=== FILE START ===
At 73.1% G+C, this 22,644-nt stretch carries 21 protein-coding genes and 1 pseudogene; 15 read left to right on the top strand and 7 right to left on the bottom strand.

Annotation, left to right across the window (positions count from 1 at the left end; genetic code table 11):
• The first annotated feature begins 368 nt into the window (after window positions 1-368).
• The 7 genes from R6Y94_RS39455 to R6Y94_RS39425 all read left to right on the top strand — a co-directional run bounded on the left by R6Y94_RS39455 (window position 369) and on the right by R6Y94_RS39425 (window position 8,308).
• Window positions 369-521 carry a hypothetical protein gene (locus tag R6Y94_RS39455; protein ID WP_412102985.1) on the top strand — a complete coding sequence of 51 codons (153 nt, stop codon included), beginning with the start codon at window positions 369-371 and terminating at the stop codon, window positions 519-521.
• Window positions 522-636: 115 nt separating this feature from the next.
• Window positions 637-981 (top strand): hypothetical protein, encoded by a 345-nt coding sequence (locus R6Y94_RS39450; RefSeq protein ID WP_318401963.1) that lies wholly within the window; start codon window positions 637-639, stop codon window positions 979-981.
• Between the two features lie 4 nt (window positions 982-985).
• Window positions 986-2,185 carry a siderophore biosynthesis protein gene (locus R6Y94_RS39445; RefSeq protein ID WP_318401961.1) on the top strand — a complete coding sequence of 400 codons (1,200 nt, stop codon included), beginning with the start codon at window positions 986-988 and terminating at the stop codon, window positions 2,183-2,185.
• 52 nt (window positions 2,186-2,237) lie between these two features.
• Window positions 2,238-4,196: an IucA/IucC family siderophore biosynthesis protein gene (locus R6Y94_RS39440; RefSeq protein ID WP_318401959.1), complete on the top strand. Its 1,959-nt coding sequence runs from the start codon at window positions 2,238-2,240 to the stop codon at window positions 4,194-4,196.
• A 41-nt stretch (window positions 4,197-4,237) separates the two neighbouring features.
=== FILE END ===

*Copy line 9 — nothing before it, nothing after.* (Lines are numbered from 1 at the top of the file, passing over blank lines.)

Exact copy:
• Window positions 986-2,185 carry a siderophore biosynthesis protein gene (locus R6Y94_RS39445; RefSeq protein ID WP_318401961.1) on the top strand — a complete coding sequence of 400 codons (1,200 nt, stop codon included), beginning with the start codon at window positions 986-988 and terminating at the stop codon, window positions 2,183-2,185.